Outgoing state Board of Regents Chancellor Merryl Tisch took a swipe at New York City’s school-improvement program Thursday, saying the city is permitting “failure” at certain troubled schools and setting “ridiculous” goals at others.
Her comments came after Chalkbeat reported that the city has quietly given the 94 struggling schools in its $400 million “Renewal” improvement program three years to hit one-year targets. One of the schools, M.S. 53 in Queens, has until 2017 to boost its students’ average reading score from 2.14 to 2.15.
“At some point, everyone has to stop being ridiculous,” Tisch, New York’s top education official, said in an interview Thursday. “2.14 to 2.15? I mean, give me a break.”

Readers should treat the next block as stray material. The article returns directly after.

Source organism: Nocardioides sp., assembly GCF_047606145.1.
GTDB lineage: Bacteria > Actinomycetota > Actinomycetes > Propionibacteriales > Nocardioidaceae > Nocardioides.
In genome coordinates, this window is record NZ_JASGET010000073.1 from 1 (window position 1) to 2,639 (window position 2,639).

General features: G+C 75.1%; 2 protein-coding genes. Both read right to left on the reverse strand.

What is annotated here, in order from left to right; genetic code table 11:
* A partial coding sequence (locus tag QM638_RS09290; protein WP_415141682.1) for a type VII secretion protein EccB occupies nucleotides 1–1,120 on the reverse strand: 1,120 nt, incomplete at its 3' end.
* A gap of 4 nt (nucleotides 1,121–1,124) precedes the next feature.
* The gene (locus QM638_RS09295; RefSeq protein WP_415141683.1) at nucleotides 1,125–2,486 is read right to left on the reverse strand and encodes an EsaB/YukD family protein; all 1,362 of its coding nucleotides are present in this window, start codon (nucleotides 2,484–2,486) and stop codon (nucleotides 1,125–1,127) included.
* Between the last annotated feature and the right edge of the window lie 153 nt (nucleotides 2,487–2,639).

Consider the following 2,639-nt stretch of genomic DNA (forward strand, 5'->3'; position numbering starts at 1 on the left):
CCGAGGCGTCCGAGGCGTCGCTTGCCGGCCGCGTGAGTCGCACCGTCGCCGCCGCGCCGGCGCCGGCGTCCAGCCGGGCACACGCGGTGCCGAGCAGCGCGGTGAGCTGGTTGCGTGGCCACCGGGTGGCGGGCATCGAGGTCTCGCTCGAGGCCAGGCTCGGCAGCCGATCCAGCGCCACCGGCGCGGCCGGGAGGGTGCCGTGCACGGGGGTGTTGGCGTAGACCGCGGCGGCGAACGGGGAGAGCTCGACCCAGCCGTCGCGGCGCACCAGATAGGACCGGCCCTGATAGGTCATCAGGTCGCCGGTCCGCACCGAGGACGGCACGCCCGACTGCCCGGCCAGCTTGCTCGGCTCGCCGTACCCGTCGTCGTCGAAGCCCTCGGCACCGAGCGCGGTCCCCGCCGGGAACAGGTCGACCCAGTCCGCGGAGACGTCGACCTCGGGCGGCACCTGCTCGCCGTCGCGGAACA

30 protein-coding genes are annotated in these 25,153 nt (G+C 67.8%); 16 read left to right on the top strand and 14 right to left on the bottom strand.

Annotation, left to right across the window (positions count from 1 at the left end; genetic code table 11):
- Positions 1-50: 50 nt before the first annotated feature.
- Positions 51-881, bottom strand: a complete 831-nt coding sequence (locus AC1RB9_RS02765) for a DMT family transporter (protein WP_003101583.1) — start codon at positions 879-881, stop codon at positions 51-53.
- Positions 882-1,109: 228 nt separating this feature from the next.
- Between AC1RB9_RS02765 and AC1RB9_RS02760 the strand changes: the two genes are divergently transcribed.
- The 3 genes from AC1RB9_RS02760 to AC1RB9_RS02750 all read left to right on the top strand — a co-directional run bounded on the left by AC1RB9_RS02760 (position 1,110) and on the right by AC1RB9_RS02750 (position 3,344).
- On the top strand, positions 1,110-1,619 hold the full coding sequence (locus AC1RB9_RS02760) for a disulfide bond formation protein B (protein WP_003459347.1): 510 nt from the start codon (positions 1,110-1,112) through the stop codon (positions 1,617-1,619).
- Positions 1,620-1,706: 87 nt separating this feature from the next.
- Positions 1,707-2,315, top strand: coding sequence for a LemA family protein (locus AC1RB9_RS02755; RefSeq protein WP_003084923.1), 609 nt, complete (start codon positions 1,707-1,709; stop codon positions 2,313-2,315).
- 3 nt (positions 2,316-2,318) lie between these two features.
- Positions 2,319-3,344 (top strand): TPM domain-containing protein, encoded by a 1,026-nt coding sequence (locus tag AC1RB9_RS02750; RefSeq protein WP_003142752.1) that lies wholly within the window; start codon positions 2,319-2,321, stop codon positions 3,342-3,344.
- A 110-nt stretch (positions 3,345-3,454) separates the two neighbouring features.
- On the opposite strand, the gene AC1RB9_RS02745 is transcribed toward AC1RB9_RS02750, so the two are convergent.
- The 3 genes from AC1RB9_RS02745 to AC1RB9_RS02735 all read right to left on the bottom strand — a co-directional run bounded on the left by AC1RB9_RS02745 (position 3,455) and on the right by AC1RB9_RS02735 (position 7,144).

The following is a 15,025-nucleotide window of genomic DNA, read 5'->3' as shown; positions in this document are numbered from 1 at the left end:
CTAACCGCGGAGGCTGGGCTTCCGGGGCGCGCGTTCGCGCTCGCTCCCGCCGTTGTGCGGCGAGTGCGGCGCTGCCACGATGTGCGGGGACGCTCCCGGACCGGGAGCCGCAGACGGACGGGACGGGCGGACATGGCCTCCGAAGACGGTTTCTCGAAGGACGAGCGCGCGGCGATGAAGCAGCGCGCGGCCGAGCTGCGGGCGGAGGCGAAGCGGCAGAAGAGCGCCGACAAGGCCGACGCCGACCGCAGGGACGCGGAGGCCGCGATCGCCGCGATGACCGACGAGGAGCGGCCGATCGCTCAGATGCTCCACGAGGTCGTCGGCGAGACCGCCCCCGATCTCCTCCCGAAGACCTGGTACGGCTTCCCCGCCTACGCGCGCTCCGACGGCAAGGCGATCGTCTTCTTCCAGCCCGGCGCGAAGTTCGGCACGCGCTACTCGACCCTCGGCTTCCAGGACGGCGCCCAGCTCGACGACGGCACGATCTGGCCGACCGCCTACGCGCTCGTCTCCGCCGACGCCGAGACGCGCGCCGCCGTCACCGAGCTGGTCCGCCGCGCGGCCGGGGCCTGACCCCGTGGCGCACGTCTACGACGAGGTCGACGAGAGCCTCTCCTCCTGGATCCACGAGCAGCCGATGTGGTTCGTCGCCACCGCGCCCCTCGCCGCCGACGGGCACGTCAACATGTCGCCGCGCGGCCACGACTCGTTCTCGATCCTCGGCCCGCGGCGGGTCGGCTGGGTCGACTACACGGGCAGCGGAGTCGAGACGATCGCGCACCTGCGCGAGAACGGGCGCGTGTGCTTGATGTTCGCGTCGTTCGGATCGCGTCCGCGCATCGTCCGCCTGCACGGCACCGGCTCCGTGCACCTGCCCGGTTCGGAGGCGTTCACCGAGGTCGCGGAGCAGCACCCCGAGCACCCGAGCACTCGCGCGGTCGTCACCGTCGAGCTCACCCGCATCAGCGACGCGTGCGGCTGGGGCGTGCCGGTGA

She went on: “If that’s OK, then their definition of OK and my definition of OK are two very different definitions....If you sit with persistent failure and you tolerate it, then by definition you are destroying the educational pathways for some kids. At some point, you’ve got to pull the plug.”See background here.
Labels: de Blasio, farina, New York